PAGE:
Like Francis, Tighe takes a decentralized and collegial view of how the Vatican ought to work, or at least his piece of it.

“I think the Vatican’s at its best when it acts like a hub,” he said. “The idea is to learn what’s already happening out there, identify good, effective ‘best practices,’ and then try to leverage them throughout the Church.”

When asked to explain his own role, Tighe said that to some extent it’s no different than the job description of the secretary in any other Vatican office.

“In general, the secretary is the person who’s supposed to figure out the Cardinal’s vision and then make sure it’s put into action, serving as a bridge between him and the rest of the staff,” he said. “Part of that is making sure that the staff has the resources to do their work, and so on.”

Tighe also has assumed personal responsibility for two areas: Digital culture, and developing the council’s relationships with the English-speaking world.

How does he spend his days? Well, right now Tighe is hip-deep in organizing the Council for Culture’s upcoming Nov. 15-18 plenary assembly, which is poised to take up the minor matter of “the future of humanity.”

Specifically, participants will ponder the latest developments in genetics, neuroscience and artificial intelligence. Initially, they’ll hear briefings from leading scientists and researchers in those areas, and then try to begin making moral sense of what’s already happened and what’s reasonable to expect in the future.

Among Vatican-watchers, Tighe’s boss is known as a deeply original figure. Now 75, Ravasi is a Biblical exegete by training and a former prefect of the Ambrosian Library in Milan. He’s maybe the most voracious reader you’ll ever meet, once telling me that he’s gifted with the ability to get by with very little sleep, so he can spend the wee hours of every night lost in a book.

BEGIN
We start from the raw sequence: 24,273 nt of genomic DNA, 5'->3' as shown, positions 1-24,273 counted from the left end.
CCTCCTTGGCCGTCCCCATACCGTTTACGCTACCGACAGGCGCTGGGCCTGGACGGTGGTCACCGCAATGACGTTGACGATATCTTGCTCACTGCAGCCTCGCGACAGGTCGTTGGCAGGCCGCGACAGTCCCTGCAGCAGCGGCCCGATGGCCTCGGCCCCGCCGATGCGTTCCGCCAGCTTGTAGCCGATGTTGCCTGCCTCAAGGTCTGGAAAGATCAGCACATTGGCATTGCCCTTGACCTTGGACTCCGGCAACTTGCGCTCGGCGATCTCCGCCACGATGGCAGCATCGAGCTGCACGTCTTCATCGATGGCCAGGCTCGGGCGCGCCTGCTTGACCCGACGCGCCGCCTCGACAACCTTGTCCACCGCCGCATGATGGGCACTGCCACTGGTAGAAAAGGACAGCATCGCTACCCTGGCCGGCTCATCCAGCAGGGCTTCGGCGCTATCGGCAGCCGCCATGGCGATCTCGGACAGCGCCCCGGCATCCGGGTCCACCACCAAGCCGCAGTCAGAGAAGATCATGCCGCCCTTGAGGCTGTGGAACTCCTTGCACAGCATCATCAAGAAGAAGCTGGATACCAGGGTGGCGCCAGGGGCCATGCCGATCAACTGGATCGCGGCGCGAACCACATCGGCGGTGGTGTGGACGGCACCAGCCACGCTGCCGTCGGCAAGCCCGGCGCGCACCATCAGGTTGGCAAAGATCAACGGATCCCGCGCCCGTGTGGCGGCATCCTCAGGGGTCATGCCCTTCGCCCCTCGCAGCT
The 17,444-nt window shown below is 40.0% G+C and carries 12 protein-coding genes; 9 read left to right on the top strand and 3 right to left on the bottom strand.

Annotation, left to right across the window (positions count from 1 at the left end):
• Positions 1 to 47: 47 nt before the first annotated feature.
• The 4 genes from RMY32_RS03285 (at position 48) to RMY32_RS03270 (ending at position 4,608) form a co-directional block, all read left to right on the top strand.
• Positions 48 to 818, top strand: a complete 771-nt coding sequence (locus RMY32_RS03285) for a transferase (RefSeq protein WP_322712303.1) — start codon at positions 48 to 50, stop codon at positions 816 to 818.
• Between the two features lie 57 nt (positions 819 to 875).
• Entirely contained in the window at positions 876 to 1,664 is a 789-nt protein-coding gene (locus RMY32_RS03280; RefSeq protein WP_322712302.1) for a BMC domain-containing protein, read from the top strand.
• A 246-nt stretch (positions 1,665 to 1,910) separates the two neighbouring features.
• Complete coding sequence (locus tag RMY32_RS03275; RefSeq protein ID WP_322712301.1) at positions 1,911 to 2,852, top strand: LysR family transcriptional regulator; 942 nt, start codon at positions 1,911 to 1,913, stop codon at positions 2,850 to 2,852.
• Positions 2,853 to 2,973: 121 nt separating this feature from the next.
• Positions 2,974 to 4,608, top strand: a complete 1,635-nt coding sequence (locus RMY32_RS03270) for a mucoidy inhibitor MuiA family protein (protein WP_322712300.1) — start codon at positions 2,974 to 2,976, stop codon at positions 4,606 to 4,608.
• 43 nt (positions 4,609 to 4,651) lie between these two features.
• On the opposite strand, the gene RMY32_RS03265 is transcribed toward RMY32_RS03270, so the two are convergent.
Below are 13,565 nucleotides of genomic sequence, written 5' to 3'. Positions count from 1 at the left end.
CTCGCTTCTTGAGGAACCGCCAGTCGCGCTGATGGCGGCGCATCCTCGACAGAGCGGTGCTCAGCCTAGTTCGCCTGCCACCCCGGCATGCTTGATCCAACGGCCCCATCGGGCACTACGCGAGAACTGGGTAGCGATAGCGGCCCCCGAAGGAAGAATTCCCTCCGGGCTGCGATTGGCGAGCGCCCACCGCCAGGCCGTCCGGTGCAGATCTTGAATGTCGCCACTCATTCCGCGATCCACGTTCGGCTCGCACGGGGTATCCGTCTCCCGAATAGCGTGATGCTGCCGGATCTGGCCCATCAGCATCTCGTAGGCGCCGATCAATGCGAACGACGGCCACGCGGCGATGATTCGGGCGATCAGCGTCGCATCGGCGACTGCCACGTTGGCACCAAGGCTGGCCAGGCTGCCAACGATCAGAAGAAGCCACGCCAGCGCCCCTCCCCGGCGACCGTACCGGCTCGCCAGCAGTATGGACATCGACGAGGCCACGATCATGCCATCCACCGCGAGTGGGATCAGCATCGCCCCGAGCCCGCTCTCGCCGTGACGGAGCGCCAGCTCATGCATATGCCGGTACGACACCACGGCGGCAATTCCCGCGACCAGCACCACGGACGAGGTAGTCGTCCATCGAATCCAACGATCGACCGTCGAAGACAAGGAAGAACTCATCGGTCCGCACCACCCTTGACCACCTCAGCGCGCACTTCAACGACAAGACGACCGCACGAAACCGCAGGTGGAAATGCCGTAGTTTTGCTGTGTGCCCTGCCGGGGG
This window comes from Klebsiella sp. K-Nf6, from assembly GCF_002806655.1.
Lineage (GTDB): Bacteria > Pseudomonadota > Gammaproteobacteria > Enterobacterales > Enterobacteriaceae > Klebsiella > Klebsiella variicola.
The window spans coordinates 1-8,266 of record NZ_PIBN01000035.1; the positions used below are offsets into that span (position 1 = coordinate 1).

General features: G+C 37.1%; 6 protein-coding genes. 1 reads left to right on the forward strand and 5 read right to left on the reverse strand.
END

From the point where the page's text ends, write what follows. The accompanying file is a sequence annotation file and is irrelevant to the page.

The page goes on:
Here’s a typical Ravasi moment: Back in December 2015, I asked for his reaction to Francis’s now-legendary speech to the Roman Curia, in which he decried a set of 15 “spiritual diseases” from which he said the place often suffers.

“I have to say, the first thing that came to mind was Constantin Noica, who wrote a book called Six Maladies of the Contemporary Spirit,” Ravasi said, in utter earnestness.

Care to lay odds on any other Vatican bureaucrat at that moment flashing on an obscure 1978 title by a Romanian philosopher?

Despite having turned 75 earlier this month, Ravasi could still be around a while, and Tighe obviously feels comfortable working with him.

“He’s a very original thinker, a truly well-read and erudite man,” he said. “Yet he can bring it down to a very simple level. Even at something like the Masses he’ll say for the staff in the office, I always find at least three things in his sermons that help, that make me think.”

In a different key, one might say the same thing about Tighe. He’s deceptively smart, yet he has a strong common touch – driven, no doubt, by the fact that he genuinely cares not only about what he’s saying, but what you’re hearing.

All that helps explain why, three years later, Tighe’s assignment to the Council for Culture no longer looks like a parcheggio, but more akin to a missione – not a parking place, but a mission. Stay tuned, because with Ravasi and Tighe free to follow their noses and see where it leads, it’s hard to say what’ll come next, but it definitely won’t be dull.